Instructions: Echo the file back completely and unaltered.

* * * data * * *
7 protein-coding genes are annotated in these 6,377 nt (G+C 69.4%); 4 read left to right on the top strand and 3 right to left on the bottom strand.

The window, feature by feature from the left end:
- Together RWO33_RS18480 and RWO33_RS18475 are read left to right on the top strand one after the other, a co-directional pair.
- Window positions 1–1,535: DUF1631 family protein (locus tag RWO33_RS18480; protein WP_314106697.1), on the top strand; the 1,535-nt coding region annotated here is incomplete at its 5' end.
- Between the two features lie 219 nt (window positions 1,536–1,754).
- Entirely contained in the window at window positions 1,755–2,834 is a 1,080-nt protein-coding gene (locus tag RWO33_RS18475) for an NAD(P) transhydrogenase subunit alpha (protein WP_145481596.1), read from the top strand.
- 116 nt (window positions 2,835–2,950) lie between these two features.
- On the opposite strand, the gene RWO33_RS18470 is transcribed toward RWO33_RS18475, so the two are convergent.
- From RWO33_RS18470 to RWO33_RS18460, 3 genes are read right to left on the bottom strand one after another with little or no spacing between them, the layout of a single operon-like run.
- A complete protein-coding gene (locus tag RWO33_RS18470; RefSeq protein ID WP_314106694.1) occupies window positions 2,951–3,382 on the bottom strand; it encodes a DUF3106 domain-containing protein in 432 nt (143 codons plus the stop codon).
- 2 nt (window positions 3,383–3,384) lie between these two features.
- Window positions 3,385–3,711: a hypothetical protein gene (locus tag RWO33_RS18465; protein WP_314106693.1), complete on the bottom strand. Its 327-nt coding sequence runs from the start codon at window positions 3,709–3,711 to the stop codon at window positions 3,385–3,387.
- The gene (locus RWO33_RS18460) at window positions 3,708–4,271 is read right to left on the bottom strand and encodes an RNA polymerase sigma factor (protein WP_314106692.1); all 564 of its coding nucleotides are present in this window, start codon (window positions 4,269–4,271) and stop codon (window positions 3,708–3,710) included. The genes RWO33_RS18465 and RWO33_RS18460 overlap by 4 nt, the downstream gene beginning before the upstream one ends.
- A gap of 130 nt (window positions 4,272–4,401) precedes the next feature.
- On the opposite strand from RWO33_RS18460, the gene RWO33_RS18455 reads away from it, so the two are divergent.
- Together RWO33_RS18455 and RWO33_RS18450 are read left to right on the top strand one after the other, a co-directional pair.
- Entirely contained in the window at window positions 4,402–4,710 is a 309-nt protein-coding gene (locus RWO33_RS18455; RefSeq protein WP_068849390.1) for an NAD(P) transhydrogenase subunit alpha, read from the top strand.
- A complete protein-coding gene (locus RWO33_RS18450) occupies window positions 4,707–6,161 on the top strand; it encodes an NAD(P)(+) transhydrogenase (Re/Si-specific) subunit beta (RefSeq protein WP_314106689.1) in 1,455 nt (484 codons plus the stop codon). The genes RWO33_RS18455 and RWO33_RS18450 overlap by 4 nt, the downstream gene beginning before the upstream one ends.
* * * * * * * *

7 protein-coding genes are annotated in these 6,377 nt (G+C 69.4%); 4 read left to right on the top strand and 3 right to left on the bottom strand.

The window, feature by feature from the left end:
- Together RWO33_RS18480 and RWO33_RS18475 are read left to right on the top strand one after the other, a co-directional pair.
- Window positions 1–1,535: DUF1631 family protein (locus tag RWO33_RS18480; protein WP_314106697.1), on the top strand; the 1,535-nt coding region annotated here is incomplete at its 5' end.
- Between the two features lie 219 nt (window positions 1,536–1,754).
- Entirely contained in the window at window positions 1,755–2,834 is a 1,080-nt protein-coding gene (locus tag RWO33_RS18475) for an NAD(P) transhydrogenase subunit alpha (protein WP_145481596.1), read from the top strand.
- 116 nt (window positions 2,835–2,950) lie between these two features.
- On the opposite strand, the gene RWO33_RS18470 is transcribed toward RWO33_RS18475, so the two are convergent.
- From RWO33_RS18470 to RWO33_RS18460, 3 genes are read right to left on the bottom strand one after another with little or no spacing between them, the layout of a single operon-like run.
- A complete protein-coding gene (locus tag RWO33_RS18470; RefSeq protein ID WP_314106694.1) occupies window positions 2,951–3,382 on the bottom strand; it encodes a DUF3106 domain-containing protein in 432 nt (143 codons plus the stop codon).
- 2 nt (window positions 3,383–3,384) lie between these two features.
- Window positions 3,385–3,711: a hypothetical protein gene (locus tag RWO33_RS18465; protein WP_314106693.1), complete on the bottom strand. Its 327-nt coding sequence runs from the start codon at window positions 3,709–3,711 to the stop codon at window positions 3,385–3,387.
- The gene (locus RWO33_RS18460) at window positions 3,708–4,271 is read right to left on the bottom strand and encodes an RNA polymerase sigma factor (protein WP_314106692.1); all 564 of its coding nucleotides are present in this window, start codon (window positions 4,269–4,271) and stop codon (window positions 3,708–3,710) included. The genes RWO33_RS18465 and RWO33_RS18460 overlap by 4 nt, the downstream gene beginning before the upstream one ends.
- A gap of 130 nt (window positions 4,272–4,401) precedes the next feature.
- On the opposite strand from RWO33_RS18460, the gene RWO33_RS18455 reads away from it, so the two are divergent.
- Together RWO33_RS18455 and RWO33_RS18450 are read left to right on the top strand one after the other, a co-directional pair.
- Entirely contained in the window at window positions 4,402–4,710 is a 309-nt protein-coding gene (locus RWO33_RS18455; RefSeq protein WP_068849390.1) for an NAD(P) transhydrogenase subunit alpha, read from the top strand.
- A complete protein-coding gene (locus RWO33_RS18450) occupies window positions 4,707–6,161 on the top strand; it encodes an NAD(P)(+) transhydrogenase (Re/Si-specific) subunit beta (RefSeq protein WP_314106689.1) in 1,455 nt (484 codons plus the stop codon). The genes RWO33_RS18455 and RWO33_RS18450 overlap by 4 nt, the downstream gene beginning before the upstream one ends.